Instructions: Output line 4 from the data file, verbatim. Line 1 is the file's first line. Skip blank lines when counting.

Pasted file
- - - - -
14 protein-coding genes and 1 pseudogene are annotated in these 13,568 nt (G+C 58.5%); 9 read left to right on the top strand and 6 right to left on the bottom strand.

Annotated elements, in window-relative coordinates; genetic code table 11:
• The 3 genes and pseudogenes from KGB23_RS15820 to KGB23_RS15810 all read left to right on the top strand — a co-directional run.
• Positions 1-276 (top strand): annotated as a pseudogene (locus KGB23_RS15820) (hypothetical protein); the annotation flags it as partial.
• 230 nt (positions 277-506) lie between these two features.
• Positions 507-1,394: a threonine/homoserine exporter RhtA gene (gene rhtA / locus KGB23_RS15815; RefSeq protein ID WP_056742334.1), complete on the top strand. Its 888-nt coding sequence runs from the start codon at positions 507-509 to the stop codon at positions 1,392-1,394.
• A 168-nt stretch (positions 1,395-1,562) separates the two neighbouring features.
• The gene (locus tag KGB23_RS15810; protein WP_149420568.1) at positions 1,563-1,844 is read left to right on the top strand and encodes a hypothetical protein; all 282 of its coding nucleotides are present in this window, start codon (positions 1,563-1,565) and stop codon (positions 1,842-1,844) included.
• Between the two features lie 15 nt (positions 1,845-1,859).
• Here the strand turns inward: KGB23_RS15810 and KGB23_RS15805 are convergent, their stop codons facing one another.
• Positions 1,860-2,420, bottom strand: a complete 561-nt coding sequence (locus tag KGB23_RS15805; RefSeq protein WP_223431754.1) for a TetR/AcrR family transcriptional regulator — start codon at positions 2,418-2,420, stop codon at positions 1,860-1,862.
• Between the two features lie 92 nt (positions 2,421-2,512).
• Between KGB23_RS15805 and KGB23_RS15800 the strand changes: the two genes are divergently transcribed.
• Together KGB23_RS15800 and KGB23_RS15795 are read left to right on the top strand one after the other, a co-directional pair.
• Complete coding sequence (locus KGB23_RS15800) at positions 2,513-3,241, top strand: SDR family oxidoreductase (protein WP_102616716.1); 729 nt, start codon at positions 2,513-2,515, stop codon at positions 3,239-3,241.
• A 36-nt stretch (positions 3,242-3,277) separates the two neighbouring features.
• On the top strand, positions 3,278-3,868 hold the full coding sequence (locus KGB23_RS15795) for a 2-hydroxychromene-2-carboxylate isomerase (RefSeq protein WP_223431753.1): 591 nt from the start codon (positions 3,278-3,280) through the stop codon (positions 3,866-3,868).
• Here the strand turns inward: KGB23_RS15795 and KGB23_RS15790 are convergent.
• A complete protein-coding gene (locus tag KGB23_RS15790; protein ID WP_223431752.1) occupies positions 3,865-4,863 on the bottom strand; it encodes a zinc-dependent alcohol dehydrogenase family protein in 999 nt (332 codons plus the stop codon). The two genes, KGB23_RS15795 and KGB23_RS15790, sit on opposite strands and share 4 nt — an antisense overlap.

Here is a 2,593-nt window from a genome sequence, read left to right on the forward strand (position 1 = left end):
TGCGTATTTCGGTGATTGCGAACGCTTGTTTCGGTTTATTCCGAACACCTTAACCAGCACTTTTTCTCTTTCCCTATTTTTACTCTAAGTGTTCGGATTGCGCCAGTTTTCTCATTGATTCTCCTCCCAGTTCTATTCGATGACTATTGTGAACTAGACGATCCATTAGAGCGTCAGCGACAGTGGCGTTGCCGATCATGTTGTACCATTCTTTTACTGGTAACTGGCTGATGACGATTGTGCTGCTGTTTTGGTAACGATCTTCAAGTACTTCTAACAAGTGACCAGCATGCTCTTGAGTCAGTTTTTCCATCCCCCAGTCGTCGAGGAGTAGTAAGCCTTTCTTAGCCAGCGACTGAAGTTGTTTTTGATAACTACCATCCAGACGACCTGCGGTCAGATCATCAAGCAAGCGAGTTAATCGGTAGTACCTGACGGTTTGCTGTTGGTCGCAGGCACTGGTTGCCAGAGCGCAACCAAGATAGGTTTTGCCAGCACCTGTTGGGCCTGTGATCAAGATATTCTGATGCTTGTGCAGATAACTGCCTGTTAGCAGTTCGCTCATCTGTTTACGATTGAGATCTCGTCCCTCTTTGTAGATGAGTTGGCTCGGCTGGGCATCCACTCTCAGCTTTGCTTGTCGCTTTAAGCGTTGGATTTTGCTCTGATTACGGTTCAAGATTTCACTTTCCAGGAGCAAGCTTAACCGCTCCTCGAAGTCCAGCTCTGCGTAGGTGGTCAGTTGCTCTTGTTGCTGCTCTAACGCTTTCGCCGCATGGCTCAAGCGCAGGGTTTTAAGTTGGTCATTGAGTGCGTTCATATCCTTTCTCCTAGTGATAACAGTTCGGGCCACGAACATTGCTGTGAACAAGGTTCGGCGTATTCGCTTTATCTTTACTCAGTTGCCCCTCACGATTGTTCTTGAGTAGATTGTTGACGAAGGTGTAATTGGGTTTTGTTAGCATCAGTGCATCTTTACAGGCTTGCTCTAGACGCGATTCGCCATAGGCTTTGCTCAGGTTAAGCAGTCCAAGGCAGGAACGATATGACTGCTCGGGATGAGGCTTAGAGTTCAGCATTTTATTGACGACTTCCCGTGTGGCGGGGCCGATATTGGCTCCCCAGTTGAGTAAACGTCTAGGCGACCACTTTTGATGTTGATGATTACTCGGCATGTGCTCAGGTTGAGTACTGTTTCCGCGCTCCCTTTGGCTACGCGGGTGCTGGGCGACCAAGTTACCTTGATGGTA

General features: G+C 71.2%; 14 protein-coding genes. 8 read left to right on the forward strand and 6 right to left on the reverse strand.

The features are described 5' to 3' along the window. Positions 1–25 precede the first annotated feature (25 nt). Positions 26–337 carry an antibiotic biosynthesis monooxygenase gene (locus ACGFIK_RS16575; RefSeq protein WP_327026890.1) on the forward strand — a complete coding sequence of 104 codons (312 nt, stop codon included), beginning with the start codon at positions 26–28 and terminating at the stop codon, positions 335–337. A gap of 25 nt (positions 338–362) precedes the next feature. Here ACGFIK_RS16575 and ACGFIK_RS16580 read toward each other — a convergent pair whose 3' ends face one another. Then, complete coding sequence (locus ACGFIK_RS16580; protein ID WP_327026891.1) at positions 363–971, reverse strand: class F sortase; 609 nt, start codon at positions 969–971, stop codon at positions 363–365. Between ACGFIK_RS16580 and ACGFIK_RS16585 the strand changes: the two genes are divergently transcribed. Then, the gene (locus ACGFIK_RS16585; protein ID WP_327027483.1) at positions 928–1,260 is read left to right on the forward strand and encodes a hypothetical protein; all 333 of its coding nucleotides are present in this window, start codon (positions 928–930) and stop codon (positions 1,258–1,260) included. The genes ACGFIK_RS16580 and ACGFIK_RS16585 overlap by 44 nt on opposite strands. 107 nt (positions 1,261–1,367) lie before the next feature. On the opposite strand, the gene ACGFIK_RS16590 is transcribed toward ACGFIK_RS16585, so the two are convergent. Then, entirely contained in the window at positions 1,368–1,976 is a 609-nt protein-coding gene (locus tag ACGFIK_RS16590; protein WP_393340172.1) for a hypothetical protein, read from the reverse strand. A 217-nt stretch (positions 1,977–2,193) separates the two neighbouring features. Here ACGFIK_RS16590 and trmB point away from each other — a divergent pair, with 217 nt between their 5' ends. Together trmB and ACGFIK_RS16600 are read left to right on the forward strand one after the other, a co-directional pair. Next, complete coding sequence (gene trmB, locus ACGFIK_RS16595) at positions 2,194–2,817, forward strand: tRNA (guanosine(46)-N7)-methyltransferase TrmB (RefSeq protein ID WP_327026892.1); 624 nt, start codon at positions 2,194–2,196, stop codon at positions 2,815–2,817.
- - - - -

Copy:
• Positions 1-276 (top strand): annotated as a pseudogene (locus KGB23_RS15820) (hypothetical protein); the annotation flags it as partial.